A recently released study revealed a quite surprising action carried out by Matabele African ants. Researchers have been able to capture footage of the species as its specimens not only fought in a battle but also rescued their wounded comrades. This is an unlikely behavior which is reportedly quite uncommon throughout the natural realm.
A study on the matter was published in the Science Advances journal. The research team behind it carried out its studies in the Comoe National Park housed by the Ivory Coast. They monitored the behavior in battle of specific African Matabele ants, the ones called Megaponera analis.
These African Ants Went Back For Their Fallen Comrades Even At The Risk Of Falling Victims Themselves
The Meganopera are a species of large and black ants, also known for eating termites and which can be found throughout sub-Saharan Africa. These African ants were noted to have a very organized battle tactic. Besides marching in formation, they were also seen to retrieve any wounded specimens. These were then carried back to recovery in their home base.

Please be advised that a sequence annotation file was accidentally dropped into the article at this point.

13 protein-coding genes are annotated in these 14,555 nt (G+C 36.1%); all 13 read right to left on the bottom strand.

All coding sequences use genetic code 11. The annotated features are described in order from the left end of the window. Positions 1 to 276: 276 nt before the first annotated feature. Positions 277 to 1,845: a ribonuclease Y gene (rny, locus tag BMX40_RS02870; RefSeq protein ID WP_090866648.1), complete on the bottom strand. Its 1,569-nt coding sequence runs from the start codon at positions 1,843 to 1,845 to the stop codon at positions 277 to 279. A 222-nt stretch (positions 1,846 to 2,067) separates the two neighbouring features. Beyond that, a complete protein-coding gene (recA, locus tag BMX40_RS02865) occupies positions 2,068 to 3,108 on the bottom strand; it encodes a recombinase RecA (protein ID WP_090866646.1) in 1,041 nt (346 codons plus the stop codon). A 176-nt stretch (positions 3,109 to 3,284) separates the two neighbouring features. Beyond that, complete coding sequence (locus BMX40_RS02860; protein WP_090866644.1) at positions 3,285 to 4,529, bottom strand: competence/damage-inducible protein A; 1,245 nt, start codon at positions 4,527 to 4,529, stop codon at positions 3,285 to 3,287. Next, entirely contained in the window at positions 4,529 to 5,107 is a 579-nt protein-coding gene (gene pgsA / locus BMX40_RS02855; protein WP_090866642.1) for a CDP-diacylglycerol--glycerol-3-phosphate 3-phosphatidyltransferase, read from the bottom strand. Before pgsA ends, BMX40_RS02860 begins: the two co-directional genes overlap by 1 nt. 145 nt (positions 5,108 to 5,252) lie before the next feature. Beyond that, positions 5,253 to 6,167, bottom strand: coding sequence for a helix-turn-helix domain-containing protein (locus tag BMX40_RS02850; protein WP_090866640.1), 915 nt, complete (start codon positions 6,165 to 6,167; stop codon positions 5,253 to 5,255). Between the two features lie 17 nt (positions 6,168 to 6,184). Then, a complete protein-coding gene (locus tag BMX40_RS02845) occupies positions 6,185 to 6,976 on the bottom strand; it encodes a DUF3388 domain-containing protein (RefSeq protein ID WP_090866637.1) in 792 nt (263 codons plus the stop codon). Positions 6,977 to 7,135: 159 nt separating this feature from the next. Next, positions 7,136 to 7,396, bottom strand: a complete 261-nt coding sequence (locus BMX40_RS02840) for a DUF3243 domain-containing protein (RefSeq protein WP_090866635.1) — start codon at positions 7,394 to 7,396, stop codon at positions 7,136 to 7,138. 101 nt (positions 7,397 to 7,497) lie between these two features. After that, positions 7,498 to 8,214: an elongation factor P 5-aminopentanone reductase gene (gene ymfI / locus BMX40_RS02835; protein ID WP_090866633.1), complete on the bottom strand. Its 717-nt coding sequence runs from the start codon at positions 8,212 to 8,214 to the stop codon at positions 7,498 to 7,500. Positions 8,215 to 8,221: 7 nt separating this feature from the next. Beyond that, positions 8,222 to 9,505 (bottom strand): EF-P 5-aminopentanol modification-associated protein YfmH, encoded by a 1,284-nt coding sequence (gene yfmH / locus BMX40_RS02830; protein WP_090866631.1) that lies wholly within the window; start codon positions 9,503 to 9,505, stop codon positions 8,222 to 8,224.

However, the research team stated that this behavior is less about charity and goodness, and more about the mutual benefits. Erik Frank, a University of Wurzburg in Germany entomologist and study lead author stated as follows:
“This is not an altruistic behavior. There is a clear benefit for the colony: these injured ants are able to participate again in future raids and remain a functioning member of the colony.”
These African ants seem to be specialized in hunting termites, their food source. For it, they use a distinctive raiding strategy which employs even up to 500 specimens. These ‘soldiers’ then carry back home both the wounded and the dead, in the same march-like formation in which they came.
According to the study, injured ants can be back on their feet as soon as 1 hour after battle, or a day after losing one or more limbs.
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